To assist their decision making, Edison employees are provided a menu of possible investment options. Originally they had six choices. In response to a study and union negotiations, in 1999 the Plan grew to contain ten institutional or commingled pools, forty mutual fund-type investments, and an indirect investment in Edison stock known as a unitized fund. The mutual funds were similar to those offered to the general investing public, so-called retail-class mutual funds, which had higher administrative fees than alternatives available only to institutional investors. The addition of a wider array of mutual funds also introduced a practice known as revenue sharing into the mix. Under this, certain mutual funds collected fees out of fund assets and disbursed them to the Plan's service provider. Edison, in turn, received a credit on its invoices from that provider.

Past and present Midwest Generation employees Glenn Tibble, William Bauer, William Izral, Henry Runowiecki, Frederick Suhadolc, and Hugh Tinman, Jr. (" beneficiaries" ) sued under the Employee Retirement Income Security Act of 1974 (ERISA), 29 U.S.C. § 1001, et seq., which governs the 401(k) Plan, and obtained certification as a class action representing the whole of Edison's eligible workforce.1 Beneficiaries objected to the inclusion of the retail-class mutual funds, specifically claiming that their inclusion had been imprudent, and that the practice of revenue sharing had violated both the Plan document and a conflict-of-interest provision. Beneficiaries also claimed that offering a unitized stock fund, money market-style investments, and mutual funds, had been imprudent.

B

The district court granted summary judgment to Edison on virtually all these claims. See Tibble v. Edison Int'l, 639 F.Supp.2d 1074 (C.D.Cal.2009). The court also determined that ERISA's limitations period barred recovery for claims arising out of investments included in the Plan more than six years before beneficiaries had initiated suit. Id. at 1086; see 29 U.S.C. § 1113(1)(A).

Remaining for trial after these rulings was beneficiaries' claim that the inclusion of specific retail-class mutual funds had been imprudent. Without retreating from an earlier decision— at summary judgment— that retail mutual funds were not categorically imprudent, the court agreed with beneficiaries that Edison had been imprudent in failing to investigate the possibility of institutional-class alternatives. See Tibble v. Edison Int'l, No. CV 07-5359, 2010 WL 2757153, at *30 (CD.Cal. July 8, 2010). It awarded damages of $370,000.

Beneficiaries timely appeal the district court's partial grant of summary judgment to Edison.2 Edison timely cross appeals, chiefly contesting the post-trial judgment.

II

Beneficiaries' first contention on appeal is that the district court incorrectly applied ERISA's six-year limitations period to bar certain of its claims. Edison argues for application of the shorter three-year period.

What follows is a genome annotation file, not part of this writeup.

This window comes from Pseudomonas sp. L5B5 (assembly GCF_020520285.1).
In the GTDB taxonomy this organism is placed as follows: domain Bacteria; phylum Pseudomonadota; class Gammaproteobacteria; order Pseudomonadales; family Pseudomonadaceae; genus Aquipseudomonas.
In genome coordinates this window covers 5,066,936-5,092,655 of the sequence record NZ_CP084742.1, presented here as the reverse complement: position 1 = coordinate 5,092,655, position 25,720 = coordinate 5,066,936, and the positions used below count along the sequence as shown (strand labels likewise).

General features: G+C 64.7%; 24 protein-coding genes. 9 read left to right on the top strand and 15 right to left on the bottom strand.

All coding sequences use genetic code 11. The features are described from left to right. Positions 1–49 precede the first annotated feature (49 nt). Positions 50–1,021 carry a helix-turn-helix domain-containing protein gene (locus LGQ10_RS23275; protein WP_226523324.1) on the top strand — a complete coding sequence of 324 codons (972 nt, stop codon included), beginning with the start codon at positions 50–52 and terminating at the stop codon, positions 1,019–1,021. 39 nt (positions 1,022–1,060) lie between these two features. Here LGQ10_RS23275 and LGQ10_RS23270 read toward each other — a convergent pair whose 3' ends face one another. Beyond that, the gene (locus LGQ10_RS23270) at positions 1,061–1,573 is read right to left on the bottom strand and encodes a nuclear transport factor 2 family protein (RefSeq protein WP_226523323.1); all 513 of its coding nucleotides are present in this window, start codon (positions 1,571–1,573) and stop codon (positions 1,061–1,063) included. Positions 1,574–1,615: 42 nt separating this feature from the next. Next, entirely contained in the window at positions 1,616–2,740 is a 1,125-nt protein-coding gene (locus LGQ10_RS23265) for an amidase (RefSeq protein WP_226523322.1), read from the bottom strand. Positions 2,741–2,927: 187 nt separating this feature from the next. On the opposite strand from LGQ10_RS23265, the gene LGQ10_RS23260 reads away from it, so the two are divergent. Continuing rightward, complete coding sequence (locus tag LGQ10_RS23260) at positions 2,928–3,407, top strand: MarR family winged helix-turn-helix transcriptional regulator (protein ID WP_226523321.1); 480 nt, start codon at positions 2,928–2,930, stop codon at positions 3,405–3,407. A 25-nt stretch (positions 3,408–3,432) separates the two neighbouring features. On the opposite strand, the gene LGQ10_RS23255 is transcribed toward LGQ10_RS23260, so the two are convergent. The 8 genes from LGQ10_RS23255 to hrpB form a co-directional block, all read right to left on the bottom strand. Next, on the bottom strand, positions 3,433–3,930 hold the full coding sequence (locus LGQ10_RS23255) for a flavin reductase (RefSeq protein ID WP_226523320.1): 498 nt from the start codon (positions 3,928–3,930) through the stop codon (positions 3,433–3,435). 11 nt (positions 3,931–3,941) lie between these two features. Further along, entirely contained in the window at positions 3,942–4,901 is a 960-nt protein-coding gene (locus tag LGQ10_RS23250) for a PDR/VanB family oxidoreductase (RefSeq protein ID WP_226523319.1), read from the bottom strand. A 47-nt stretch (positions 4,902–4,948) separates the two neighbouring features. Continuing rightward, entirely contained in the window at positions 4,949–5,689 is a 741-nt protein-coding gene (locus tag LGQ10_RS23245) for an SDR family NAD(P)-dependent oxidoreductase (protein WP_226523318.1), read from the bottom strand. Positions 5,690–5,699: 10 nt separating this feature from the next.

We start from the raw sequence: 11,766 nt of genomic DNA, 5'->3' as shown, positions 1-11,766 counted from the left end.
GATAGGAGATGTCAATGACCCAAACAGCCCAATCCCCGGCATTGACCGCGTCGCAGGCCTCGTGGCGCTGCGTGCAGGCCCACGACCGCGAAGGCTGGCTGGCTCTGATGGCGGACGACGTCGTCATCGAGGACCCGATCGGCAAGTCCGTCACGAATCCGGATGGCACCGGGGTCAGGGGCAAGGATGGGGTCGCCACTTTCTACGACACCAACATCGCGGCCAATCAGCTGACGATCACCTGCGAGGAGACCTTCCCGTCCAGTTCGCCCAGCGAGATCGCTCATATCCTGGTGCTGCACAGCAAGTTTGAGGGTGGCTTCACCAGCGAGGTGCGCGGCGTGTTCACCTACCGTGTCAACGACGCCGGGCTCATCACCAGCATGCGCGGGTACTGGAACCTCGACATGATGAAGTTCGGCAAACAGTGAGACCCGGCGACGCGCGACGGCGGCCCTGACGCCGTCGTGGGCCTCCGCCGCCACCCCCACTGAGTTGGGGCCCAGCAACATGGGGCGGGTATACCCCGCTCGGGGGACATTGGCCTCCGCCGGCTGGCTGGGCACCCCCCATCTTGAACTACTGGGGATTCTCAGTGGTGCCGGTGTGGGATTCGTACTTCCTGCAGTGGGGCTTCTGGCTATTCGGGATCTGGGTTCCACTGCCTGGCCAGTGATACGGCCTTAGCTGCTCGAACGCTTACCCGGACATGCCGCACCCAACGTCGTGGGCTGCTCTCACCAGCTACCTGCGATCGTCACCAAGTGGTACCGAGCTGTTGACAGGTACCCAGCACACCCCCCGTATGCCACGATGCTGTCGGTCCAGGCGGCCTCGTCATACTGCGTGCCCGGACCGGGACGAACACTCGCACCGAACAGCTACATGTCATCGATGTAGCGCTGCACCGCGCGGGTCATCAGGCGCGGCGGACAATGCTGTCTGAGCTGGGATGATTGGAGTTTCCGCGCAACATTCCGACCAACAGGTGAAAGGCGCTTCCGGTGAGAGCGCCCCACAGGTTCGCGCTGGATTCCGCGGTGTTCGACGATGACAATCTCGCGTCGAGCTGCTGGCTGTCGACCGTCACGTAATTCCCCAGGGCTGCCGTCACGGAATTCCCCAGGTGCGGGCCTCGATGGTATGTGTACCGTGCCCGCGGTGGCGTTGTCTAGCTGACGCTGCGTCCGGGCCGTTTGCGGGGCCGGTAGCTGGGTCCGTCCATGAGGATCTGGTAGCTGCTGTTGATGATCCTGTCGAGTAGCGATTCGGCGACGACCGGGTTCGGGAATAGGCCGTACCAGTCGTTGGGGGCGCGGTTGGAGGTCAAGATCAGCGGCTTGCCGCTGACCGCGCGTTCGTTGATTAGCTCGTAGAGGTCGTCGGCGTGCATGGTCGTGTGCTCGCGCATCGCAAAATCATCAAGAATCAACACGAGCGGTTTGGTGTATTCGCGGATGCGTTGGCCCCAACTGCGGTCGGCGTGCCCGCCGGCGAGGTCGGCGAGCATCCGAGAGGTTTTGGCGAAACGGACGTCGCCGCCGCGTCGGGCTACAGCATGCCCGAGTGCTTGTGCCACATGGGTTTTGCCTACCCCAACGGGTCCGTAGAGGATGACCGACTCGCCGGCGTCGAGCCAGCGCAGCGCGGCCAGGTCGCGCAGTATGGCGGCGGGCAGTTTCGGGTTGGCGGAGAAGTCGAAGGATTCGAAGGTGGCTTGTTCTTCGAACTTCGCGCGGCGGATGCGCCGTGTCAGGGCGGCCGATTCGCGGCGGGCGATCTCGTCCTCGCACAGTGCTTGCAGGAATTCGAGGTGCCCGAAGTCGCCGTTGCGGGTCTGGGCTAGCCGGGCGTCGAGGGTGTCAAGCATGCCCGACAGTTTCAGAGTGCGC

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We reject both parties' approaches to timeliness.

A

For claims of fiduciary breach, ERISA § 413 provides that no action may be commenced " after the earlier of" :

(1) six years after (A) the date of the last action which constituted a part of the breach or violation, or (B) in the case of an omission the latest date on which the fiduciary could have cured the breach or violation, or

(2) three years after the earliest date on which the plaintiff had actual knowledge of the breach or violation;

except that in the case of fraud or concealment, such action maybe commenced not later than six years after the date of discovery of such breach or violation.

29 U.S.C. § 1113.

B

1

Beneficiaries argue that the court erred by measuring the timeliness under ERISA § 413(1) for claims alleging imprudence in plan design from when the decision to include those investments in the Plan was initially made. They are joined in this contention by the United States Department of Labor (" DOL" ). Because fiduciary duties are ongoing, and because section 413(1)(A) speaks of the " last action" that constitutes the breach, these claims are said to be timely for as long as the underlying investments remain in the plan. Essentially, they argue that we should either equitably engraft onto, or discern from the text of section 413 a " continuing violation theory."

Beneficiaries' argument, though, would make hash out of ERISA's limitation period and lead to an unworkable result. We have previously declined to read the section 413(2) actual-knowledge provision as permitting the maintenance of the status-quo, absent a new breach, to restart the limitations period under the banner of a " continuing violation." Phillips v. Alaska Hotel & Rest. Emps. Pension Fund, 944 F.2d 509, 520 (9th Cir.1991). In Phillips, the controlling opinion did not reach whether the same was true for section 413(1)(A). 944 F.2d at 520-21. Today we hold that the act of designating an investment for inclusion starts the six-year period under section 413(1)(A) for claims asserting imprudence in the design of the plan menu.

Preliminarily, we observe that in the case of omissions the statute already embodies what the beneficiaries urge for the last action. Section 413(1)(B) ties the limitations period to " the latest date on which the fiduciary could have cured the breach or violation." Importing the concept into (1)(A)...